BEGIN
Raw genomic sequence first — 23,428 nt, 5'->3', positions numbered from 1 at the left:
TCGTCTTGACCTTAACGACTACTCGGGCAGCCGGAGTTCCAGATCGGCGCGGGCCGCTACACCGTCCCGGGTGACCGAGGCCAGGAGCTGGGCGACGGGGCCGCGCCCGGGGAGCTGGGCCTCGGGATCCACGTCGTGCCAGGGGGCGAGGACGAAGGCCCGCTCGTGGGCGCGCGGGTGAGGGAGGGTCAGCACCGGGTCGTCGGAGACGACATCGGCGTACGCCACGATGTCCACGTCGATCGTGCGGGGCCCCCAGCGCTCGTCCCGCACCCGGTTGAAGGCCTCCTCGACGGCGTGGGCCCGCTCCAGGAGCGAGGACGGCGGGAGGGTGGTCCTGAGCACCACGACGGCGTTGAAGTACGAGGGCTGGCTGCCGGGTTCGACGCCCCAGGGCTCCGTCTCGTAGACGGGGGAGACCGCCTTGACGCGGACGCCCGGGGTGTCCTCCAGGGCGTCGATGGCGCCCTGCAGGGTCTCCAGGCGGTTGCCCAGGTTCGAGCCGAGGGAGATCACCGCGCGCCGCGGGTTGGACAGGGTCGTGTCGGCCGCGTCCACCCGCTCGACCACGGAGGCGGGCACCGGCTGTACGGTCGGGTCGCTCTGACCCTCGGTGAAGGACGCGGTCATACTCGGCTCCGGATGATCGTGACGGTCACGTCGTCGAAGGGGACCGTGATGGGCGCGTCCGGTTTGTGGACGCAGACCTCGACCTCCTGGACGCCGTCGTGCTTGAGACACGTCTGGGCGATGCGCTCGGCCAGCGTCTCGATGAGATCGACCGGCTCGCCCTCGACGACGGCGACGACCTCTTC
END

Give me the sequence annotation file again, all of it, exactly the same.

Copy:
Raw genomic sequence first — 23,428 nt, 5'->3', positions numbered from 1 at the left:
TCGTCTTGACCTTAACGACTACTCGGGCAGCCGGAGTTCCAGATCGGCGCGGGCCGCTACACCGTCCCGGGTGACCGAGGCCAGGAGCTGGGCGACGGGGCCGCGCCCGGGGAGCTGGGCCTCGGGATCCACGTCGTGCCAGGGGGCGAGGACGAAGGCCCGCTCGTGGGCGCGCGGGTGAGGGAGGGTCAGCACCGGGTCGTCGGAGACGACATCGGCGTACGCCACGATGTCCACGTCGATCGTGCGGGGCCCCCAGCGCTCGTCCCGCACCCGGTTGAAGGCCTCCTCGACGGCGTGGGCCCGCTCCAGGAGCGAGGACGGCGGGAGGGTGGTCCTGAGCACCACGACGGCGTTGAAGTACGAGGGCTGGCTGCCGGGTTCGACGCCCCAGGGCTCCGTCTCGTAGACGGGGGAGACCGCCTTGACGCGGACGCCCGGGGTGTCCTCCAGGGCGTCGATGGCGCCCTGCAGGGTCTCCAGGCGGTTGCCCAGGTTCGAGCCGAGGGAGATCACCGCGCGCCGCGGGTTGGACAGGGTCGTGTCGGCCGCGTCCACCCGCTCGACCACGGAGGCGGGCACCGGCTGTACGGTCGGGTCGCTCTGACCCTCGGTGAAGGACGCGGTCATACTCGGCTCCGGATGATCGTGACGGTCACGTCGTCGAAGGGGACCGTGATGGGCGCGTCCGGTTTGTGGACGCAGACCTCGACCTCCTGGACGCCGTCGTGCTTGAGACACGTCTGGGCGATGCGCTCGGCCAGCGTCTCGATGAGATCGACCGGCTCGCCCTCGACGACGGCGACGACCTCTTC